“Placement for graduates is based on vacancies in existing posts. When there is supply, placements are made, according to job vacancies and optional needs,” she said.

She was replying to Datuk Abdul Rahman Mohamad (BN-Lipis) at a question-and- answer session in the Dewan Rakyat here, yesterday.

Abdul Rahman had enquired on the ministry’s mechanism in overcoming the delay in the placement of graduates in Bachelor of Teaching, of late.

Yap said since last year, the appointment and placement of graduates of IPTA and Teacher Training Institute (IPG) was no longer automatic, as appointments were permanent and no more designated as back-ups.

“The education ministry is of the view that a delay does not arise in the placement of new teachers, seeing that all teaching graduates must undergo the established appointment and placement procedure,” she added.

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Islam and higher order thinking

Wednesday, November 27th, 2013

In religious tradition, there is a strong connection between knowledge and way signs.

THE Malaysia Education Blue-print 2013–2025 has made it clear that the Ministry of Education is serious about equipping students with higher-order thinking skills.

In so doing, emphasis has been placed on subjects of scientific and technological nature.

Unfortunately, while one can easily find such emphasis being clearly stated regarding subjects of that nature, one cannot do so in regard to subjects of religious and ethical nature.

The aforementioned ambiguity, if not utter neglect, also applies to such subjects dealing with Islam as are expected to be covered under Islamic education.

Hence, serious and thinking Muslims might ponder: what does Islam have to do with scientific subjects which require such thinking skills?

Or, perhaps, what do such subjects requiring such skills have to do with Islam?

Yet, to properly address the above question(s) requires that they at least understand three inter-related items as delineated in the religious, intellectual, and scientific tradition of Islam: the nature of knowledge; the World-of-Nature as the object-of-knowledge; and thinking as an important channel of knowledge.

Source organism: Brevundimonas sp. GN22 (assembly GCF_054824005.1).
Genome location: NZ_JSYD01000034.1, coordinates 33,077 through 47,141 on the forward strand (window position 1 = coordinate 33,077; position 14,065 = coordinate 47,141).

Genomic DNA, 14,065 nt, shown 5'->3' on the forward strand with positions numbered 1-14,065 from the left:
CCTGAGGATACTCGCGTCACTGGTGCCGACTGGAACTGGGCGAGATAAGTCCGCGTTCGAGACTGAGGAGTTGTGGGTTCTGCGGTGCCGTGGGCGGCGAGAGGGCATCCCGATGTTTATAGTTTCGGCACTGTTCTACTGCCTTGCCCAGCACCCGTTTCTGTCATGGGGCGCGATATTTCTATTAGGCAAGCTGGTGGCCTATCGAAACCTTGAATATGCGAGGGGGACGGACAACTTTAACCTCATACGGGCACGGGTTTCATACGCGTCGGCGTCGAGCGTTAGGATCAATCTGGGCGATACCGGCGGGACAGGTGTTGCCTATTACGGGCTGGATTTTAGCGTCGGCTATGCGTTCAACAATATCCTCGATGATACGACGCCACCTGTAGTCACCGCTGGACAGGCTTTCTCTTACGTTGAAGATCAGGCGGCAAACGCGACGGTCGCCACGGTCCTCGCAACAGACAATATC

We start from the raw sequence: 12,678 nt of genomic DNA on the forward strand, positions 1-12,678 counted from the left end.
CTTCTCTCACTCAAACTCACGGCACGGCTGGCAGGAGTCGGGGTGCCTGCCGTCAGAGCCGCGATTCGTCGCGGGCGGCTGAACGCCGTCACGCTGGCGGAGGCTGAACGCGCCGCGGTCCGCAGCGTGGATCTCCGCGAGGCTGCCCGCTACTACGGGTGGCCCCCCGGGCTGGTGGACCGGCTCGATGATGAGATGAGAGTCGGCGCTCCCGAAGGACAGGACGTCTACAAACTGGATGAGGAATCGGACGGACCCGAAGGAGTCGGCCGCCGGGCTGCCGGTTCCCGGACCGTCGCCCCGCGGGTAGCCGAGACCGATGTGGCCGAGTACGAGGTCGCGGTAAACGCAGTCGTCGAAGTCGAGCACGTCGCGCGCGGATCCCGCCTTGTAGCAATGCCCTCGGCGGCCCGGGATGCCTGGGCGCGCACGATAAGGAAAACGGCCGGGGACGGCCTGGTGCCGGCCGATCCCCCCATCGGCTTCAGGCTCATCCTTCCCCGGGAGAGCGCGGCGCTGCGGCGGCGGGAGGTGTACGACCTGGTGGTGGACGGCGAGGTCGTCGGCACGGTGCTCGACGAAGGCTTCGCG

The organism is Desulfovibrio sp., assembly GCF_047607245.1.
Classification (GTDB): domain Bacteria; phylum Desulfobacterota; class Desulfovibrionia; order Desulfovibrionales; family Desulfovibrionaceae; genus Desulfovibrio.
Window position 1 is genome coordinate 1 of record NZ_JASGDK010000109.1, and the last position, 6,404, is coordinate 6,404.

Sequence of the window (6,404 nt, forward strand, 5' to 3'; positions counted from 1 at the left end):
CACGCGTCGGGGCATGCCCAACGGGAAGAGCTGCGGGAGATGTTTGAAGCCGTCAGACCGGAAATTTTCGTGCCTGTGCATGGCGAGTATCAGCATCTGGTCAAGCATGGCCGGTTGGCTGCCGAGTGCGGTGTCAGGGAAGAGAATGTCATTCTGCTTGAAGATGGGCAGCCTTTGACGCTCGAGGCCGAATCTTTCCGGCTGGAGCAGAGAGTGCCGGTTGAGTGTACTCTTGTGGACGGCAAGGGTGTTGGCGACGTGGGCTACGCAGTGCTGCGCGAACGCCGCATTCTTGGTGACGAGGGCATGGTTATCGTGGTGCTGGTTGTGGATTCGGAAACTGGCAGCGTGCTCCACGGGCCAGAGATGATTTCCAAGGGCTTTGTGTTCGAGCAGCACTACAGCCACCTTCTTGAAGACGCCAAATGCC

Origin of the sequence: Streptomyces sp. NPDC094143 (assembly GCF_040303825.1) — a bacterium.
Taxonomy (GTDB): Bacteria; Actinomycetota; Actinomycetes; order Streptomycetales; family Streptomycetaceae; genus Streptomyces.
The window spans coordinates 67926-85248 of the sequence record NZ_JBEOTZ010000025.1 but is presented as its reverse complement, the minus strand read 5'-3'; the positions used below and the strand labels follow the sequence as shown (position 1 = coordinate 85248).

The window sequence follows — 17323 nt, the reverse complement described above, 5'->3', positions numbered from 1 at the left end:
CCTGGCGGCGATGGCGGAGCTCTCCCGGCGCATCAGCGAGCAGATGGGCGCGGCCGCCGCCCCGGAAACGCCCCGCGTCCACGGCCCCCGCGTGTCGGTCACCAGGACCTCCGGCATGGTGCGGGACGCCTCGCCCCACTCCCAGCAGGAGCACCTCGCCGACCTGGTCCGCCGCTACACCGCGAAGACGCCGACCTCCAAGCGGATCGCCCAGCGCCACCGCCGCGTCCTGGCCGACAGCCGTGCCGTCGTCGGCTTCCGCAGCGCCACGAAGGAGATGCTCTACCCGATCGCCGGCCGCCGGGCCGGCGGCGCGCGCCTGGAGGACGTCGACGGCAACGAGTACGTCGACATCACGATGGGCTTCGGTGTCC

The term ‘ilm (Malay: ilmu), the most commonly used term in Arabic referring to knowledge, stems from a root comprising three letters, ‘ayn-lam-mim, giving rise to ‘alam whose basic meaning is that of ‘alamah (Malay: alamat), meaning “way sign” or “a trace (or a mark) by which something is known.”

The relation between knowledge (‘ilm) and way sign (‘alam) is particularly telling given the Arabian context in which the Quran was revealed.

In the desert especially, knowledge of way signs guides one on one’s travels and in the execution of one’s daily tasks.

In addition, ‘ayn-lam-mim is also the root for another widely used term, ‘alam (Malay: alam), which refers to the entire universe comprising not only all that is around us, but also whatever is in us, which can be studied and known.

by Dr Mohd Zaidi Ismail.

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Four million students across M’sia read books together

Wednesday, November 27th, 2013

KUALA LUMPUR: For 33 minutes and 33 seconds (or 2013 seconds), approximately four million students in Malaysian schools read books together as part of ‘Scholastic Malaysia’s READ 2013: One Nation Reading Together’ reading campaign to inculcate the healthy habit of recreational reading.

This literacy milestone, a four-fold increase from last year’s figure of one million students was achieved with the immense drive from the Ministry of Education’s recently concluded 1Malaysia Reading Camp (Kem Membaca 1Malaysia) which involved the participation of schools across the country.

“Four million students is a resounding triumph for literacy in Malaysia. Better reading habits will ensure these children become more knowledgeable and imaginative in their outlook of life,” said Selina Lee, director of Scholastic Asia.

She said they have been working alongside the Ministry of Education since 2008 and the partnership has been invaluable.

“We would not have achieved this milestone together without their unwavering dedication to the cause,” she added.

READ 2013 is the sixth instalment of the reading campaign in Malaysia, organised by Scholastic Malaysia, a subsidiary of Scholastic Inc. – the world’s largest publisher and distributor of children’s books.

The one-day event encourages schools to get teachers and students to read a book for half-an hour.

For each participating school, Scholastic Malaysia donated 50 books to upgrade their libraries. More than 125,000 books were supplied to Malaysian schools this year.